News / Africa

Is Rebel Leader David Yau Yau Ready for Talks?

A former rebel says that David Yau Yau, who is leading an insurgency in Jonglei, might be ready for talks with the government.A former rebel says that David Yau Yau, who is leading an insurgency in Jonglei, might be ready for talks with the government.
x
A former rebel says that David Yau Yau, who is leading an insurgency in Jonglei, might be ready for talks with the government.
A former rebel says that David Yau Yau, who is leading an insurgency in Jonglei, might be ready for talks with the government.
Lucy Poni

South Sudanese rebel leader David Yau Yau could be ready for talks with the government, a spokesman for former rebels who are helping to convince insurgents in South Sudan to lay down arms and take up an amnesty offer from President Salva Kiir, said.

Yau Yau, who as recently as May dismissed as a joke an offer from the government to hold peace talks, might be ready to negotiate an end to his rebellion if certain conditions are met, Gordon Buay said.

“Yau Yau told us that he wanted the government to declare a ceasefire. After the declaration of a ceasefire, we will send people from our side -- we, the former rebels who accepted the amnesty and the other people from the Murle elders and the government -- to go and meet him in a location that we will agree upon," Buay said.

Yau Yau accepted an amnesty offer from Kiir in 2011 and returned to Juba, where he was promoted to the rank of general in the South Sudanese army, the SPLA. But last year, he resumed his rebellion against the government.

When Kiir renewed the amnesty offer to all rebel groups in April, thousands of rebels laid down their arms. Hundreds more followed in June, but not Yau Yau.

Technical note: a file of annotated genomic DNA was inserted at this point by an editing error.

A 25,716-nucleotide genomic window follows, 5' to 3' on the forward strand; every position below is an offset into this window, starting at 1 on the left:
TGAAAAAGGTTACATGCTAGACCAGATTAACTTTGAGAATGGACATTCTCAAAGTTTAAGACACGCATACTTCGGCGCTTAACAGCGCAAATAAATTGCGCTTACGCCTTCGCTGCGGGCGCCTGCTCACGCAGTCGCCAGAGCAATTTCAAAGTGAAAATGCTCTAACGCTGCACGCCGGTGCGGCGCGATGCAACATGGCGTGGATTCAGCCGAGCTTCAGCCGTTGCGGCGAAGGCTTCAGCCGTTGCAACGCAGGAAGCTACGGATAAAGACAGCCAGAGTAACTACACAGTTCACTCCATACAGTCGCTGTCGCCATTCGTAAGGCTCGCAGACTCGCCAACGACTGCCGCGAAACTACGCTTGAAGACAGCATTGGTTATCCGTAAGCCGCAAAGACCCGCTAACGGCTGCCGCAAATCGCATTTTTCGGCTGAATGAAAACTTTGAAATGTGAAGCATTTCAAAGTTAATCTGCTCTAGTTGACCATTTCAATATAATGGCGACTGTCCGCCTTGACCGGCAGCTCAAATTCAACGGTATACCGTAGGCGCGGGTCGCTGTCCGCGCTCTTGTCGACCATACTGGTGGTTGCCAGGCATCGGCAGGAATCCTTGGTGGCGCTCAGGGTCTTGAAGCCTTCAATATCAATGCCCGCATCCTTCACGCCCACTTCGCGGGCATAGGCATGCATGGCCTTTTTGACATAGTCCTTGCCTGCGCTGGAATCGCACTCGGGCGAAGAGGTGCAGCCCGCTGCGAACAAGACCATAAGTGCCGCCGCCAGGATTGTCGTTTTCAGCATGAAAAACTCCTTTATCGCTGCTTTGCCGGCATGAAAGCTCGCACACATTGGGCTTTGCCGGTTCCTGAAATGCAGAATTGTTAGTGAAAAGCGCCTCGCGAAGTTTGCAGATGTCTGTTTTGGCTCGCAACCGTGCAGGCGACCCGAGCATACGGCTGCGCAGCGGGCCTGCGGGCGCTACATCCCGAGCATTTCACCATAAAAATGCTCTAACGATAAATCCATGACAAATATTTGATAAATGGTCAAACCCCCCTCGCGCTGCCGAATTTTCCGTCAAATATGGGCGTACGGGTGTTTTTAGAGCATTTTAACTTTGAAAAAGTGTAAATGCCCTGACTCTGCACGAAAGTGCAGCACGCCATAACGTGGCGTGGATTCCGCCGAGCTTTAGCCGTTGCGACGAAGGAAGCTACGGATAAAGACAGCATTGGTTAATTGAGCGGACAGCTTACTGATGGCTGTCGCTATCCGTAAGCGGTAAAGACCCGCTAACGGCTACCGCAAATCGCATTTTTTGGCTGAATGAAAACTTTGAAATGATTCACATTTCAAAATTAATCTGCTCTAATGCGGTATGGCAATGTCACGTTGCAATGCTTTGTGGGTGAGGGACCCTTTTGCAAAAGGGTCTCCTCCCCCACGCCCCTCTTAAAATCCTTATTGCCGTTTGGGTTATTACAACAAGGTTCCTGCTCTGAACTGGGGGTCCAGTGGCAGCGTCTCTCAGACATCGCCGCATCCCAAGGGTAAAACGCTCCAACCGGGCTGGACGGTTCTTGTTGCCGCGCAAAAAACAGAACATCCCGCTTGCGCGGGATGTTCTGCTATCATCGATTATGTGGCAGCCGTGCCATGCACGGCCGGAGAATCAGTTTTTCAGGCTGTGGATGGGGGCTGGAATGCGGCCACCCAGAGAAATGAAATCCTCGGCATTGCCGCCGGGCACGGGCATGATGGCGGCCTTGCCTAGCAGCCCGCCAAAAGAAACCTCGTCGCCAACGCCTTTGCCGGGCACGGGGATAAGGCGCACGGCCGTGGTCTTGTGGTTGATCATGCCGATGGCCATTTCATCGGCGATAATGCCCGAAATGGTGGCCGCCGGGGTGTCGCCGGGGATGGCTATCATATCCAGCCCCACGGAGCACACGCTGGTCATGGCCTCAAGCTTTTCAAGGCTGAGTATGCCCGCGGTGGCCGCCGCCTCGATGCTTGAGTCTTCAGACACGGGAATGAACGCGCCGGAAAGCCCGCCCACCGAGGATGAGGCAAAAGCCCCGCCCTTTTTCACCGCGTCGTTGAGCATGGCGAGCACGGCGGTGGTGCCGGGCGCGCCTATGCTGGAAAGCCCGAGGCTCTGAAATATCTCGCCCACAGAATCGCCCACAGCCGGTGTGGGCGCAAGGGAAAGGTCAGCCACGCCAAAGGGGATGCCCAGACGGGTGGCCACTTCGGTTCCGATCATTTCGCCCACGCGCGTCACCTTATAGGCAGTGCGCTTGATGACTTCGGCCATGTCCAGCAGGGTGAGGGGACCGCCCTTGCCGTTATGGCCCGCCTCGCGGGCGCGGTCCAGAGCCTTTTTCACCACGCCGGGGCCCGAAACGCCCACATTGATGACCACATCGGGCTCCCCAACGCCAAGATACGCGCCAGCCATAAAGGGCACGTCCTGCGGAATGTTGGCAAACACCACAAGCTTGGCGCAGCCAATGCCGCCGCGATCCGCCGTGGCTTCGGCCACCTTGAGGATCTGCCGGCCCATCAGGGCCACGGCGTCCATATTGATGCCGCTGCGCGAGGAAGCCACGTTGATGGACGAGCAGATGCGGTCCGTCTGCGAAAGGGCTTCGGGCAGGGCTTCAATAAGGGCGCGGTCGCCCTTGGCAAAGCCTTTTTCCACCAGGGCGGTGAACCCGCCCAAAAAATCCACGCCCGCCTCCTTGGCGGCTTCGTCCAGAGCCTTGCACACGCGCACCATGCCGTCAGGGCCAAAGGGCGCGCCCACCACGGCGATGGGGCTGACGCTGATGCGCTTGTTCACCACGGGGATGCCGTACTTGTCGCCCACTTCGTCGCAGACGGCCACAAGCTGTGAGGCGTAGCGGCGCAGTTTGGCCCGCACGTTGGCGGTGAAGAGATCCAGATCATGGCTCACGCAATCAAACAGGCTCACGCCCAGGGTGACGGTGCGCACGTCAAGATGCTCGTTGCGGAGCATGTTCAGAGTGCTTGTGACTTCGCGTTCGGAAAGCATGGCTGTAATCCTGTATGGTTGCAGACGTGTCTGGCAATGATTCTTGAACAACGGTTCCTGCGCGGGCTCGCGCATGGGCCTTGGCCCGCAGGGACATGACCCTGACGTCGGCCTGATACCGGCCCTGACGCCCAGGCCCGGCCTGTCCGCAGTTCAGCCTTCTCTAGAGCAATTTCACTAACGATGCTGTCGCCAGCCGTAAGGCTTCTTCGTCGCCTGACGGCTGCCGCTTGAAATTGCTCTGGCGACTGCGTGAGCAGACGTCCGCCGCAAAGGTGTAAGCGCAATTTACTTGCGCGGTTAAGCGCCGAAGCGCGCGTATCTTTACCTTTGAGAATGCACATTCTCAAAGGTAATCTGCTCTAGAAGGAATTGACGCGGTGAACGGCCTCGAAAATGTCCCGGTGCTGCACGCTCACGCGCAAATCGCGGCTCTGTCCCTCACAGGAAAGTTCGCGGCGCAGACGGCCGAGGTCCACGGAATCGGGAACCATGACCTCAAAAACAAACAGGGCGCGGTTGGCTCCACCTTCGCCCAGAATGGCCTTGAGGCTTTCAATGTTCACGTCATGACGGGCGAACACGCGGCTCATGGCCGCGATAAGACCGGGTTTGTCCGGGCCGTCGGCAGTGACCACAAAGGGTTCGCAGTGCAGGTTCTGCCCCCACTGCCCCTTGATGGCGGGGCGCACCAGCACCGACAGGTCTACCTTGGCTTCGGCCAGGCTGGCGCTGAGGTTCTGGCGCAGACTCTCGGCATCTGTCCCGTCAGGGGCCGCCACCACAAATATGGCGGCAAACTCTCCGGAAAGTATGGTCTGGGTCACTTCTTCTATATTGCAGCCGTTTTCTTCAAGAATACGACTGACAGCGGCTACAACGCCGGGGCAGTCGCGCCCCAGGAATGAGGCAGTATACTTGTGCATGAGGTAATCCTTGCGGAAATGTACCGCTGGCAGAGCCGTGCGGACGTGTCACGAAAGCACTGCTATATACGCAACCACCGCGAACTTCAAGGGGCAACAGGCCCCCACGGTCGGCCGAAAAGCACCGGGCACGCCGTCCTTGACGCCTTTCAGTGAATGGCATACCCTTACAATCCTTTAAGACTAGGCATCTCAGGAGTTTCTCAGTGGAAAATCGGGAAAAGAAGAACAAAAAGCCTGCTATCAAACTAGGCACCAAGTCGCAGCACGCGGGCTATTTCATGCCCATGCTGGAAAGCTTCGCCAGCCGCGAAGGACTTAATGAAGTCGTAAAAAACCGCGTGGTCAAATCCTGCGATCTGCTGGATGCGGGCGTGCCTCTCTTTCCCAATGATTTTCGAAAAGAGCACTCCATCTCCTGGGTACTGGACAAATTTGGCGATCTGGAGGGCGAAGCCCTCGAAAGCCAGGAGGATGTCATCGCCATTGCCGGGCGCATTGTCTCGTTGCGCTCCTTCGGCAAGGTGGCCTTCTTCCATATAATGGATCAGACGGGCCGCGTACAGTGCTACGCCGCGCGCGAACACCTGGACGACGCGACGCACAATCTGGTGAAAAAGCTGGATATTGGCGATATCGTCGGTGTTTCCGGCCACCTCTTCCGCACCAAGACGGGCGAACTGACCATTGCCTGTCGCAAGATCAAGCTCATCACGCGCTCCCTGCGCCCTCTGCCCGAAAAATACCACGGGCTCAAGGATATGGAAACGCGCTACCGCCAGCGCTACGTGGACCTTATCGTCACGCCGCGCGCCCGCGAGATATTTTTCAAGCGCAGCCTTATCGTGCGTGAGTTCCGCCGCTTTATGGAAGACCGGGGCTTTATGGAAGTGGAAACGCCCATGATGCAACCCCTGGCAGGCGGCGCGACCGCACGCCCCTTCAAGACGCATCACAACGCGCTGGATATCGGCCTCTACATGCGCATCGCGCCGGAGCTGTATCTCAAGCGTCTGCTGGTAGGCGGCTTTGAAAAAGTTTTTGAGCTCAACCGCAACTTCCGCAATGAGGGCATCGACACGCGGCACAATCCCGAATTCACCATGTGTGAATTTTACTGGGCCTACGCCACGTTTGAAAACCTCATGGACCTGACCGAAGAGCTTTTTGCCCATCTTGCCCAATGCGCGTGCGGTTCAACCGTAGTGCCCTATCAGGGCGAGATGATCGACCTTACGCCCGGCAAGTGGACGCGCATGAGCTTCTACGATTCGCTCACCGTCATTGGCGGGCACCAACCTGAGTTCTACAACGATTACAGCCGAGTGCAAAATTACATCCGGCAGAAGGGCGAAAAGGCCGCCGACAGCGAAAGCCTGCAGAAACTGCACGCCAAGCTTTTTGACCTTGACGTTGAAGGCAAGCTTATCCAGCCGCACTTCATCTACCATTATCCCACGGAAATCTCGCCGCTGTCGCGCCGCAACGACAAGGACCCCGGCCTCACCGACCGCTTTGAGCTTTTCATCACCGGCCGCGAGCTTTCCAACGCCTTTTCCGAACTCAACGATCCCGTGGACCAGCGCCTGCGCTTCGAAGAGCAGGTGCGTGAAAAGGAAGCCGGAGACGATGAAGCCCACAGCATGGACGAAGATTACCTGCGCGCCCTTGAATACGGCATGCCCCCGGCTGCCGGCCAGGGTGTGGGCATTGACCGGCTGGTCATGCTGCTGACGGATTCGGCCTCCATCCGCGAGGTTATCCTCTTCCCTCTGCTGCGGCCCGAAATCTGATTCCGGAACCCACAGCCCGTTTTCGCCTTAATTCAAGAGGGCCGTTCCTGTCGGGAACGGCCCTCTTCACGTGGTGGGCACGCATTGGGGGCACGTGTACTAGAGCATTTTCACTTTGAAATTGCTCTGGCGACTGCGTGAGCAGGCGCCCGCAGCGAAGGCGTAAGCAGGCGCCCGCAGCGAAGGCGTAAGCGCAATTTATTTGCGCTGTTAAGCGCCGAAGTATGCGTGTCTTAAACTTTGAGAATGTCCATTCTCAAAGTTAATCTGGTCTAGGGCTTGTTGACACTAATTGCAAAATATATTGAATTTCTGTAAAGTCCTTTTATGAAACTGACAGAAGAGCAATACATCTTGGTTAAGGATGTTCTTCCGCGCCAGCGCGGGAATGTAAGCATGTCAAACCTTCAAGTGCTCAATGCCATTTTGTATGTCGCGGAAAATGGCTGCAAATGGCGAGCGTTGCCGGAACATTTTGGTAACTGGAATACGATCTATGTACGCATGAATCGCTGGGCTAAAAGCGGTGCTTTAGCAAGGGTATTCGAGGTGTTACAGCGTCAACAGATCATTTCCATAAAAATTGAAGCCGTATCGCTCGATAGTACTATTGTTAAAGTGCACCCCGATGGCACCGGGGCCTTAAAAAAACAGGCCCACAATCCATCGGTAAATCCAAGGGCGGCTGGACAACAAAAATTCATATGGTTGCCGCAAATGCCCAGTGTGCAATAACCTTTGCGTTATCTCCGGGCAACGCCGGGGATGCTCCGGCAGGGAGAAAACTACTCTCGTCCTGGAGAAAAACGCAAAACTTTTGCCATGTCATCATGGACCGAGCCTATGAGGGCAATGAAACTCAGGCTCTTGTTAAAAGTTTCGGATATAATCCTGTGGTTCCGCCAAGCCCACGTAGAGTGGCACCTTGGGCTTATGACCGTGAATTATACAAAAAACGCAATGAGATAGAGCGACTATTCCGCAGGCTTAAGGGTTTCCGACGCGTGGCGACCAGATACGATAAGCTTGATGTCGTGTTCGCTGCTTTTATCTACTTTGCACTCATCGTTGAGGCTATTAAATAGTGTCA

More Rebels Take up Kiir Amnesty Offer

Meanwhile, last week, more South Sudanese rebels took up Kiir's amnesty offer, leaving the northern part of South Sudan free of anti-government insurgents, Buay said.

"They accepted the amnesty and, on September 28th, moved to northern Upper Nile... with 1,500 forces... which means that in the northern part of South Sudan, there are no more rebels,” he said.

The rebels who surrendered last week were under the command of Ayuok Agot and Gordon Koang.

Army spokesperson Phillip Aguer said the numbers of rebels who had surrendered was much smaller than the figure put forward by Buay. Only  around 200 rebel soldiers, all loyal to Ogot, turned themselves in, he said.

Rebels who surrender under the amnesty cannot be prosecuted.

You May Like

Captured IS Militants Explain Why They Fought

Fighters from Turkey, Syria tell VOA Kurdish Service what drew them to extremism, jihad More

Security Experts Split on Kenyan Barrier Wall

Experts divided on whether initiative aiming to keep out al-Shabab militants is long-awaited solution or misguided effort More

Video Philippines Wants Tourists Spending Money at New Casinos

Officials say they hope to turn Manila into the next Macau, which has long been Asia’s gambling hub More

This forum has been closed.
Comments
     
There are no comments in this forum. Be first and add one

Featured Videos

Your JavaScript is turned off or you have an old version of Adobe's Flash Player. Get the latest Flash player.
Liberia's Almost Last Ebola Patient Grateful but Still Grievingi
X
Benno Muchler
March 26, 2015 3:41 PM
Beatrice Yardolo was to make history as Liberia’s last Ebola patient. Liberians recently started counting down 42 days, the period that has to go by without a single new infection until the World Health Organization can declare a country Ebola-free. That countdown stopped on March 20 when there was another new case of Ebola, making Yardolo’s story a reminder that Ebola is far from over. Benno Muchler reports from Monrovia.